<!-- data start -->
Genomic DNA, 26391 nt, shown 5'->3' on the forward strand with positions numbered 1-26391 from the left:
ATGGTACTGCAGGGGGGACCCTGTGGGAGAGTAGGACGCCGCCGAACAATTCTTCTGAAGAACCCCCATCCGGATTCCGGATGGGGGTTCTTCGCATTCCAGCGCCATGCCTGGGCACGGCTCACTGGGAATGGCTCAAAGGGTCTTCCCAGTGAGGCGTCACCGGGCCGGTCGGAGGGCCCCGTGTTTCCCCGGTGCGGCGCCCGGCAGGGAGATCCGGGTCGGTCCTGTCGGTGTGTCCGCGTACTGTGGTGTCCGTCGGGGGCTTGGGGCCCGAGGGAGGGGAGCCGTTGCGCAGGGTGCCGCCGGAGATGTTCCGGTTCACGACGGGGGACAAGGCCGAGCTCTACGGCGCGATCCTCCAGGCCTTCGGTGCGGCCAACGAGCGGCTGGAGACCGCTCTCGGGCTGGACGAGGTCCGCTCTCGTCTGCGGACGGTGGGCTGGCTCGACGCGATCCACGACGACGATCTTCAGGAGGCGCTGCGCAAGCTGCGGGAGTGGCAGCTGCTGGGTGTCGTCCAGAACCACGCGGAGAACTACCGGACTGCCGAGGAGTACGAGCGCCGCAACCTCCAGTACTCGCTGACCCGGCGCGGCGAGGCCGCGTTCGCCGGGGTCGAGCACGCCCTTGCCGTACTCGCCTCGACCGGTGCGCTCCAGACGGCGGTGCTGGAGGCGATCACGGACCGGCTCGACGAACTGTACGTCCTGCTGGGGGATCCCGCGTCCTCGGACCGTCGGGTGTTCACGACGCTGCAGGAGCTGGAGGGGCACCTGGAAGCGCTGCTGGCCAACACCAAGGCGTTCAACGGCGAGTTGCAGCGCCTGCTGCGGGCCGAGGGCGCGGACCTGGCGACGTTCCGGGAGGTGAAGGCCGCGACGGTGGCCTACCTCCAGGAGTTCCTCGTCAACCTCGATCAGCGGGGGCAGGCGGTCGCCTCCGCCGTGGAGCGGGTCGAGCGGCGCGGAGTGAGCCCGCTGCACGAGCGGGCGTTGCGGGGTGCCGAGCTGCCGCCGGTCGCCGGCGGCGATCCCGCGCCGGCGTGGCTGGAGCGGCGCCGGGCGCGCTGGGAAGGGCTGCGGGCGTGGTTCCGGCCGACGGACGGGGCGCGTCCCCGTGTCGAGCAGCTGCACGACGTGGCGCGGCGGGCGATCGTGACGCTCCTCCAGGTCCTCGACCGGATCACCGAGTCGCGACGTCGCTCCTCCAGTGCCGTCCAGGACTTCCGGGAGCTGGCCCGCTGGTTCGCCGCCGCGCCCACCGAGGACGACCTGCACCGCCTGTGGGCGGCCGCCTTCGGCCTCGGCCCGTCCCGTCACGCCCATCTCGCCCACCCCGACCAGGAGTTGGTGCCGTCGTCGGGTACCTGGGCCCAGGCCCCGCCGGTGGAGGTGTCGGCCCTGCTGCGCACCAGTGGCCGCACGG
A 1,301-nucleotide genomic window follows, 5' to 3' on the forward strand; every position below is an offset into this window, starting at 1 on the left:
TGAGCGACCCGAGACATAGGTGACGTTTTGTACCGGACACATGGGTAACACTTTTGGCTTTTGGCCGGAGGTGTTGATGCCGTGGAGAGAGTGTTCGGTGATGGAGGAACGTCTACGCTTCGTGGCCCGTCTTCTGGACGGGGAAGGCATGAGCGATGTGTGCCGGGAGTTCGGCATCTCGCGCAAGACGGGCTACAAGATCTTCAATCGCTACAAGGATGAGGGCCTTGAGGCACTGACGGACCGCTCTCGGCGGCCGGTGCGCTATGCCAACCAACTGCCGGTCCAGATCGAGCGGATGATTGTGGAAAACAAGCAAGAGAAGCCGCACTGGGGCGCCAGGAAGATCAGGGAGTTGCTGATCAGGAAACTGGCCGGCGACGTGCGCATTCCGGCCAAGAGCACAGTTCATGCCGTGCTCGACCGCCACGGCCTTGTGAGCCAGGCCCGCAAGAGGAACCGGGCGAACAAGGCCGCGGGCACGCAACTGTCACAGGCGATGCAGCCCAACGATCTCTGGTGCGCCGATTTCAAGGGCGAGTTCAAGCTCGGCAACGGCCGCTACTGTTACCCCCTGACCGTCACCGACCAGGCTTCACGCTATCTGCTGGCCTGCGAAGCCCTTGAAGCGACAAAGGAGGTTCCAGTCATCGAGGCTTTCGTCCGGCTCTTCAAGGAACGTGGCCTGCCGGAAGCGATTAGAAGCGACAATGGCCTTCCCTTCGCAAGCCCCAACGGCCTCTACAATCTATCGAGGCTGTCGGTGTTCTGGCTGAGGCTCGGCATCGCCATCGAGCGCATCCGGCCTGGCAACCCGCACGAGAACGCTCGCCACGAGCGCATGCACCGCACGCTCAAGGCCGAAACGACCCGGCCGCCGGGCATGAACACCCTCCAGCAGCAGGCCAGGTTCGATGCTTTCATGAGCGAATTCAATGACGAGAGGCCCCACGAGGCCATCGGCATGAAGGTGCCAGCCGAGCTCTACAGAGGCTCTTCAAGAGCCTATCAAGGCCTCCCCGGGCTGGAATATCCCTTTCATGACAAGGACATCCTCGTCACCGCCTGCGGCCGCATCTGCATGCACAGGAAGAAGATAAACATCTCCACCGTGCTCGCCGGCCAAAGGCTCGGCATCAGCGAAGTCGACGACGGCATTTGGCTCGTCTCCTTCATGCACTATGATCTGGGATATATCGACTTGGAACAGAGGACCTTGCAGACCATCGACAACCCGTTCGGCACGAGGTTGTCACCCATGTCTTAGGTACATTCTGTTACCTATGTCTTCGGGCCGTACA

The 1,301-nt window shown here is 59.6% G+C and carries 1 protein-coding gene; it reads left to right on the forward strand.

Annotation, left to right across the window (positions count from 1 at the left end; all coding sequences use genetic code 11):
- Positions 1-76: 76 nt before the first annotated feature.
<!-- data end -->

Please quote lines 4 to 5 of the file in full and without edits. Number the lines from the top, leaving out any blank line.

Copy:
TGAGCGACCCGAGACATAGGTGACGTTTTGTACCGGACACATGGGTAACACTTTTGGCTTTTGGCCGGAGGTGTTGATGCCGTGGAGAGAGTGTTCGGTGATGGAGGAACGTCTACGCTTCGTGGCCCGTCTTCTGGACGGGGAAGGCATGAGCGATGTGTGCCGGGAGTTCGGCATCTCGCGCAAGACGGGCTACAAGATCTTCAATCGCTACAAGGATGAGGGCCTTGAGGCACTGACGGACCGCTCTCGGCGGCCGGTGCGCTATGCCAACCAACTGCCGGTCCAGATCGAGCGGATGATTGTGGAAAACAAGCAAGAGAAGCCGCACTGGGGCGCCAGGAAGATCAGGGAGTTGCTGATCAGGAAACTGGCCGGCGACGTGCGCATTCCGGCCAAGAGCACAGTTCATGCCGTGCTCGACCGCCACGGCCTTGTGAGCCAGGCCCGCAAGAGGAACCGGGCGAACAAGGCCGCGGGCACGCAACTGTCACAGGCGATGCAGCCCAACGATCTCTGGTGCGCCGATTTCAAGGGCGAGTTCAAGCTCGGCAACGGCCGCTACTGTTACCCCCTGACCGTCACCGACCAGGCTTCACGCTATCTGCTGGCCTGCGAAGCCCTTGAAGCGACAAAGGAGGTTCCAGTCATCGAGGCTTTCGTCCGGCTCTTCAAGGAACGTGGCCTGCCGGAAGCGATTAGAAGCGACAATGGCCTTCCCTTCGCAAGCCCCAACGGCCTCTACAATCTATCGAGGCTGTCGGTGTTCTGGCTGAGGCTCGGCATCGCCATCGAGCGCATCCGGCCTGGCAACCCGCACGAGAACGCTCGCCACGAGCGCATGCACCGCACGCTCAAGGCCGAAACGACCCGGCCGCCGGGCATGAACACCCTCCAGCAGCAGGCCAGGTTCGATGCTTTCATGAGCGAATTCAATGACGAGAGGCCCCACGAGGCCATCGGCATGAAGGTGCCAGCCGAGCTCTACAGAGGCTCTTCAAGAGCCTATCAAGGCCTCCCCGGGCTGGAATATCCCTTTCATGACAAGGACATCCTCGTCACCGCCTGCGGCCGCATCTGCATGCACAGGAAGAAGATAAACATCTCCACCGTGCTCGCCGGCCAAAGGCTCGGCATCAGCGAAGTCGACGACGGCATTTGGCTCGTCTCCTTCATGCACTATGATCTGGGATATATCGACTTGGAACAGAGGACCTTGCAGACCATCGACAACCCGTTCGGCACGAGGTTGTCACCCATGTCTTAGGTACATTCTGTTACCTATGTCTTCGGGCCGTACA

The 1,301-nt window shown here is 59.6% G+C and carries 1 protein-coding gene; it reads left to right on the forward strand.